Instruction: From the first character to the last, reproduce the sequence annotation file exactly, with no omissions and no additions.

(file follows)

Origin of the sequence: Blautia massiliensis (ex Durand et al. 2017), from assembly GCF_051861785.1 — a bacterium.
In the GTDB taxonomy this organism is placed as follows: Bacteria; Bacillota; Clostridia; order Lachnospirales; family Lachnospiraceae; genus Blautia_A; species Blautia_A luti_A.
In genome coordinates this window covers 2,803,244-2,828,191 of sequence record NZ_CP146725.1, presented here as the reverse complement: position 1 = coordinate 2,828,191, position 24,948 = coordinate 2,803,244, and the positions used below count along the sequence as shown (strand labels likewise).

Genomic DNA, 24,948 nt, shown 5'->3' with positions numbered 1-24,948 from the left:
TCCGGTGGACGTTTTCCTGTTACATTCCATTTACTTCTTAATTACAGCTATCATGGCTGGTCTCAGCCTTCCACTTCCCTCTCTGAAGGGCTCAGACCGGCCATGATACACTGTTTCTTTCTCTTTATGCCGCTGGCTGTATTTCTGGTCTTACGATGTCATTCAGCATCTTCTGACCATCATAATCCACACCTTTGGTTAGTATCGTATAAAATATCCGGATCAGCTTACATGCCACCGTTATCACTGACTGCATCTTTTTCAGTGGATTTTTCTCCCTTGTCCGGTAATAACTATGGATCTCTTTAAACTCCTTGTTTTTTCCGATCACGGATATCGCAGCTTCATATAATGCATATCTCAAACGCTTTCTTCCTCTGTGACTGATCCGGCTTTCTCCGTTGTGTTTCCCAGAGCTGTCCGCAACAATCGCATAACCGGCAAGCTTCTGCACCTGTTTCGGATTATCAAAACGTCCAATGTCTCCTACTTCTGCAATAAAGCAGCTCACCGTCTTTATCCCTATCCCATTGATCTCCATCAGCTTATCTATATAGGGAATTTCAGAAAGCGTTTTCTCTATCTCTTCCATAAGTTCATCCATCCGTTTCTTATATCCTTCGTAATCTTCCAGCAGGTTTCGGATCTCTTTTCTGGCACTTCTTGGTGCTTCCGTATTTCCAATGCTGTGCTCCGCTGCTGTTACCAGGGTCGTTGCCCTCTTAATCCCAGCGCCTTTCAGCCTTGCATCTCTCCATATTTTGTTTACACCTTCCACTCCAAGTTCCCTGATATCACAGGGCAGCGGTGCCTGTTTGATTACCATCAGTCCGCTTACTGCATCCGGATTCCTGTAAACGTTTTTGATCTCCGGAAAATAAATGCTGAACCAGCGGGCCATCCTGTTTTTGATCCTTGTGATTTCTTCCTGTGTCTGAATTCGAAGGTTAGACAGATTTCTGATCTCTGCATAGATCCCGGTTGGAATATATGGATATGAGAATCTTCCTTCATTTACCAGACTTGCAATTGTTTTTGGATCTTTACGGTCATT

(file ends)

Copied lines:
Origin of the sequence: Blautia massiliensis (ex Durand et al. 2017), from assembly GCF_051861785.1 — a bacterium.
In the GTDB taxonomy this organism is placed as follows: Bacteria; Bacillota; Clostridia; order Lachnospirales; family Lachnospiraceae; genus Blautia_A; species Blautia_A luti_A.
In genome coordinates this window covers 2,803,244-2,828,191 of sequence record NZ_CP146725.1, presented here as the reverse complement: position 1 = coordinate 2,828,191, position 24,948 = coordinate 2,803,244, and the positions used below count along the sequence as shown (strand labels likewise).

Genomic DNA, 24,948 nt, shown 5'->3' with positions numbered 1-24,948 from the left:
TCCGGTGGACGTTTTCCTGTTACATTCCATTTACTTCTTAATTACAGCTATCATGGCTGGTCTCAGCCTTCCACTTCCCTCTCTGAAGGGCTCAGACCGGCCATGATACACTGTTTCTTTCTCTTTATGCCGCTGGCTGTATTTCTGGTCTTACGATGTCATTCAGCATCTTCTGACCATCATAATCCACACCTTTGGTTAGTATCGTATAAAATATCCGGATCAGCTTACATGCCACCGTTATCACTGACTGCATCTTTTTCAGTGGATTTTTCTCCCTTGTCCGGTAATAACTATGGATCTCTTTAAACTCCTTGTTTTTTCCGATCACGGATATCGCAGCTTCATATAATGCATATCTCAAACGCTTTCTTCCTCTGTGACTGATCCGGCTTTCTCCGTTGTGTTTCCCAGAGCTGTCCGCAACAATCGCATAACCGGCAAGCTTCTGCACCTGTTTCGGATTATCAAAACGTCCAATGTCTCCTACTTCTGCAATAAAGCAGCTCACCGTCTTTATCCCTATCCCATTGATCTCCATCAGCTTATCTATATAGGGAATTTCAGAAAGCGTTTTCTCTATCTCTTCCATAAGTTCATCCATCCGTTTCTTATATCCTTCGTAATCTTCCAGCAGGTTTCGGATCTCTTTTCTGGCACTTCTTGGTGCTTCCGTATTTCCAATGCTGTGCTCCGCTGCTGTTACCAGGGTCGTTGCCCTCTTAATCCCAGCGCCTTTCAGCCTTGCATCTCTCCATATTTTGTTTACACCTTCCACTCCAAGTTCCCTGATATCACAGGGCAGCGGTGCCTGTTTGATTACCATCAGTCCGCTTACTGCATCCGGATTCCTGTAAACGTTTTTGATCTCCGGAAAATAAATGCTGAACCAGCGGGCCATCCTGTTTTTGATCCTTGTGATTTCTTCCTGTGTCTGAATTCGAAGGTTAGACAGATTTCTGATCTCTGCATAGATCCCGGTTGGAATATATGGATATGAGAATCTTCCTTCATTTACCAGACTTGCAATTGTTTTTGGATCTTTACGGTCATT